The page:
Of particular interest is the connection between the Copper and Bronze Ages what appear to be the “arsenic bronze” artifacts (Vaksevovillage, Chohadzhiev, 1998, Table 1). Arsenic is highly volatile and its incorporation in molten copper is problematic. At the same time, research has shown that there is a natural native copper with high contents of arsenic (Dragodan village, Table 1). It can be assumed that the "arsenic bronze" is hammered out (or casted) from naturally enriched arsenic pieces of native copper. The distance between the villages of Vaksevo and Dragodan is only a few kilometers.

The discussion of these issues (Vitov, 2012) demonstrated the interest, competence and empathy of the Bulgarian geological community in supporting archaeological research related to mining and metallurgy during the Chalcolithic and Bronze Age.

Conclusions

This paper presents a methodology for compiling predictive maps of promising areas for further archaeological studies for identifying the provenance of metals of known artifacts from the Chalcolithic and Early Bronze Age based on data about known ore deposits, occurrences and indications, and about the mineral composition of river sands.

The already approbated methodology showed that in the water-catchment basins of the rivers Struma and Mesta in SW Bulgaria there are predictive areas of archaeological prospecting for archaeological excavations of Copper and Bronze Age settlements. The most promising areas are: the Cherna Mesta River valley (Yakorouda -Belitza –Banya strip), near the town of Boboshevo, Osogovoi ore region (Zelen dol), Garbino village, the Tran ore region (Lyuskan and Rui mountains), near the village of Dren (Radomir District), Strumica River valley and the area near Teshevo village in the southern part of the Pirin Mountain.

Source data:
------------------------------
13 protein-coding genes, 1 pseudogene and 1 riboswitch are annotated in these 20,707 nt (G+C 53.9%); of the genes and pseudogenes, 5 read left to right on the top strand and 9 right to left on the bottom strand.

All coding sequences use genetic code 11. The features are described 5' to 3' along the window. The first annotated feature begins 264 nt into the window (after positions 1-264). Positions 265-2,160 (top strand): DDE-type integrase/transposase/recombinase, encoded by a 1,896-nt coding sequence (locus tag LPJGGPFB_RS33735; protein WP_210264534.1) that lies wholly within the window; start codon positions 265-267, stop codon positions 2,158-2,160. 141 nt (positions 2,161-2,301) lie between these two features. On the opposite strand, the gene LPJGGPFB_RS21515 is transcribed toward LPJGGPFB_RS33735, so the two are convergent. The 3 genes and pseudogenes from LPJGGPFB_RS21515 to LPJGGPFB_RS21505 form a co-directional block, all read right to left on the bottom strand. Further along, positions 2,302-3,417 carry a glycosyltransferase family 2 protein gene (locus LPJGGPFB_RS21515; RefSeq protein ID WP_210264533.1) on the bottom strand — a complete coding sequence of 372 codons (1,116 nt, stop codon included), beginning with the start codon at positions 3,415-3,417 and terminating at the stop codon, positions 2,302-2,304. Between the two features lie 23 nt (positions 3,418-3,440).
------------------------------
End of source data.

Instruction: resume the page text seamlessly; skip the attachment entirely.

It is shown that the designation on a map of the mineral composition of stream-sediment pan-concentrated samples and the outlining of halos of dispersion of copper minerals, cassiterite, native lead and pyromorphite is an effective method for a reasonable search for metallurgical centers from the Chalcolithic to the Early Bronze Age. Combining mineralogical methods (stream-sediment pan-concentrated sampling and mapping) with soil geochemistry, hydrochemistry and geophysical methods (the method of natural electric fields) increases the efficiency of finding particular ore bodies and their associated ancient mining and metallurgical centers.

Acknowledgements: The author thanks D. Stoyanov -employee of the Institute of Mineralogy and Crystallography at Bulgarian Academy of Sciences for the copper sample from the Dragodan village, M. Popov from the Geological Institute -BAS and M. Tarrasov from the Institute of Mineralogy and Crystallography -BAS for assistance in analyzing the sample of Dragodan and the historians F. Mihailov, A.Bakamska, P. Leshtakov and S.Chohadzhiev for fruitful discussions.


Fig. 8. Halos of dispersion of the copper minerals native copper, cuprite, malachite, azurite, chalcopyrite and torbernite in the water-catchment basins of the rivers Struma and Mesta, SW Bulgaria.



Fig. 9 A -Complex anomalies of copper minerals revealed by stream-sediment pan-concentrated sampling, B -Settlements from the early Chalcolithic (Copper Age) (Cohadžiev, 2007) and pronounced complex anomalies of copper minerals along the rivers Struma and Mesta.


Table 4. Correlations between copper minerals, cassiterite, native lead and pyromorphite revealed by 34,387 stream-sediment pan-concentrated samples from the water-catchment basins of the rivers Struma and Mesta, SW Bulgaria.



Fig. 10. Graph of expected links between copper minerals, native lead, pyromorphite and cassiterite in river sands of the water-catchment basins of Struma and Mestarivers, SW Bulgaria.



Fig. 11. Site of finding, concentration and halos of dispersion of cassiterite, native lead and pyromorphite in the water-catchment basins of Struma and Mesta rivers,SW Bulgaria. The location of copper and copper-containing deposits is designated with circle, of respective occurrences –with square and of respective indications –with triangle.